In one of her YouTube videos, Brimner returns to play a show at the school she attended as a child, a stunning red brick building that looks like a castle. Brimner carefully assures me it is a normal free school, not Hogwarts. Revisiting her old school brought up mixed feelings for her. “It’s strange because I didn’t love school that much and there were a few teachers that I just didn’t like and who didn’t like me and that was just the way it was, so going back and doing all that is very weird now,” she explains. “Primary school was even stranger because I didn’t sing at Primary School at all. But it’s really nice going into other schools as well and just remembering what it feels like to be thirteen, fourteen, and to know if there’s people at the back giggling it’s not because they’re laughing at me, it’s just that age. You just giggle at stuff. Because I’m still a young person you can kinda understand a lot of what they’re still going through. My main reason for doing it was just to show that somebody like me or somebody like them can do what I do. It’s not a million miles away. Sometimes I think it can be elusive. Somebody comes from nowhere and then they’re signed and it’s like, they must be famous, they must be a millionaire.
“I think it’s really important to show the real and honest side of it too. I wanted to give them an idea of the different jobs in the music industry too, it’s not just on the stage, there’s behind the scenes too. In case one young person is sitting there thinking, you know what? I’d actually like to try something like that. Then they can maybe have the confidence to give it a go. A lot of times after I’ve done a session they’ll message on Instagram and ask me questions and I still have people that message me now asking questions about music and life and it’s hard sometimes to not answer everything because there has to be a line. My hope was to spread it down into the rest of the UK but it’s not happened this year, obviously.”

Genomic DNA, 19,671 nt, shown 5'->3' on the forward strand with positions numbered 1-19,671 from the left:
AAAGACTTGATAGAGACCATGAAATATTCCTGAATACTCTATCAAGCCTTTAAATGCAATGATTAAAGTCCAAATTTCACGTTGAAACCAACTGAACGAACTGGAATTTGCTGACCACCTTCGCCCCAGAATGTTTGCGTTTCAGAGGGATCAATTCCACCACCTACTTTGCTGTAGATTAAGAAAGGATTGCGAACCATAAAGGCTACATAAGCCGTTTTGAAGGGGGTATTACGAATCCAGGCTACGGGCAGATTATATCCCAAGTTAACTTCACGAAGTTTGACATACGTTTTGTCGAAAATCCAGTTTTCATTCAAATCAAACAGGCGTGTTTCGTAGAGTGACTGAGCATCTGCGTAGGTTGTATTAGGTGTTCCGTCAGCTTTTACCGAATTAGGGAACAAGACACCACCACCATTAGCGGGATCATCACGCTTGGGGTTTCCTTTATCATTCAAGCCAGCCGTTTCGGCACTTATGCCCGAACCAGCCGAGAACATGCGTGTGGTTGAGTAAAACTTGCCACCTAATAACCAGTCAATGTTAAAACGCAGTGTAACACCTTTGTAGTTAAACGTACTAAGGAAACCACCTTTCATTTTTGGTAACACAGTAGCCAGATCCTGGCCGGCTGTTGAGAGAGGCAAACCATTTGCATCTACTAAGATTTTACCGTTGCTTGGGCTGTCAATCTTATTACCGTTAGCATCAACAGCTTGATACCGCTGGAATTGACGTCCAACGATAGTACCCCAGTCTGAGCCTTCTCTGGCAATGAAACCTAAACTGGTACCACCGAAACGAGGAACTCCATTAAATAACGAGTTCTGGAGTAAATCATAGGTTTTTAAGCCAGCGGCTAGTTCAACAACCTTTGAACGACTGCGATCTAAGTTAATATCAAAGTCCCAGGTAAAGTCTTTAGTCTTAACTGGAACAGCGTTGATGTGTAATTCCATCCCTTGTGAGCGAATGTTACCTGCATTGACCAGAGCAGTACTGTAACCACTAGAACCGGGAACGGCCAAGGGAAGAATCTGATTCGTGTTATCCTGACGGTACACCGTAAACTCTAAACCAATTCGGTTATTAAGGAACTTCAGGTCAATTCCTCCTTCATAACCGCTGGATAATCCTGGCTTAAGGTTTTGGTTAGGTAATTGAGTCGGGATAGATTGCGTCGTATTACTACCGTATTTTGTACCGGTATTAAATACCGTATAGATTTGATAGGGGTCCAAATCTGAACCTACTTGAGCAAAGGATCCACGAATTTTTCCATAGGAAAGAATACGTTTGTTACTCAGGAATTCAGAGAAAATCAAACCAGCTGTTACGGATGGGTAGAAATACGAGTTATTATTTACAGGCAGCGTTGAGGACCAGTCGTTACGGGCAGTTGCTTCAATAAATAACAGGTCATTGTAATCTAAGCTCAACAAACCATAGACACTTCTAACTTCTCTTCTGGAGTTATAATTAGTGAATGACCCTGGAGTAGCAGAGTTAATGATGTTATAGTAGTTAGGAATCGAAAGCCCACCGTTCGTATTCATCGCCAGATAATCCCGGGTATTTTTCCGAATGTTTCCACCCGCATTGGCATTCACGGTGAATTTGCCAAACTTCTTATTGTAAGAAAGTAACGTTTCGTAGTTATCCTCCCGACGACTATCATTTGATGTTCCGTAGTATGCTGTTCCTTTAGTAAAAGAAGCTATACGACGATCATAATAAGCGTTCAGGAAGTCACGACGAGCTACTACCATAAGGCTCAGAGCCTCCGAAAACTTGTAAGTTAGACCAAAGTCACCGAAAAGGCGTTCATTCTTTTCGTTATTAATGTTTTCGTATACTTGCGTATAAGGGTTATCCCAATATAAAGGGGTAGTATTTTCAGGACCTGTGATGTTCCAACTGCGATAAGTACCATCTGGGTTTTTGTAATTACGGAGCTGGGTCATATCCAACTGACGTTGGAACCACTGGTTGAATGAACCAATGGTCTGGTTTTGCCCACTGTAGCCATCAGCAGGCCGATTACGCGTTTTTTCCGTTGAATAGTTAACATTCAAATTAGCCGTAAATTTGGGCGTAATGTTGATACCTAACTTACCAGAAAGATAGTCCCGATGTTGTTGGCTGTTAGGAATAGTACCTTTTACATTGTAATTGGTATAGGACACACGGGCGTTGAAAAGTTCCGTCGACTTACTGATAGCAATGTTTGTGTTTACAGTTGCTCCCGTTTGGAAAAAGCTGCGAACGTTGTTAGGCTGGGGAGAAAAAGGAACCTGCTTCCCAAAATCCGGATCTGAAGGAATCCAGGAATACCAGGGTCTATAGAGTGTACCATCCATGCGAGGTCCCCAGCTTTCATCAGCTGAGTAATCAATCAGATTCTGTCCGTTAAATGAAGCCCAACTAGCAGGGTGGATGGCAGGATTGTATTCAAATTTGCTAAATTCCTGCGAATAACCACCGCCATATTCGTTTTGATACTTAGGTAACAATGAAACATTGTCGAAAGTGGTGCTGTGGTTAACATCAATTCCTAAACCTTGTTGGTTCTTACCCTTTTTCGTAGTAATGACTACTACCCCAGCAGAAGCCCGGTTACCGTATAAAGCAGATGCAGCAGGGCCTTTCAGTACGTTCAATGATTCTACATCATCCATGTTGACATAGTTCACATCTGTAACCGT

Brimner also had hopes to continue the success of her Dundee writing camp, helping to balance the gender disparity for songwriters in her home country. “In Scotland I feel like the songwriting sector is quite overlooked in general because there isn’t an industry hub up here, the industry is still in London in terms of physical offices and labels,” she says. “It was definitely the biggest task I’ve taken on, organising something like that and trying to think of every aspect of what could go wrong and what could go right. But I really enjoyed it and I loved being able to create a sense of community. A lot of times I’ve done interviews about being a woman in music and people throw those words of it being like a competition and it’s just silly, that. For me I just think it’s so important to make everyone feel included. And one of the best things I took away from it that I wasn’t expecting was just how beneficial it was for us twelve women to just chat. It’d never happened before. It was worth the stress in the end.”
As her platform continues to grow and her ideas and passions continue to be encouraged, Brimner’s keen to remain a positive force. With authenticity as her key to success, the door is wide open for Be Charlotte.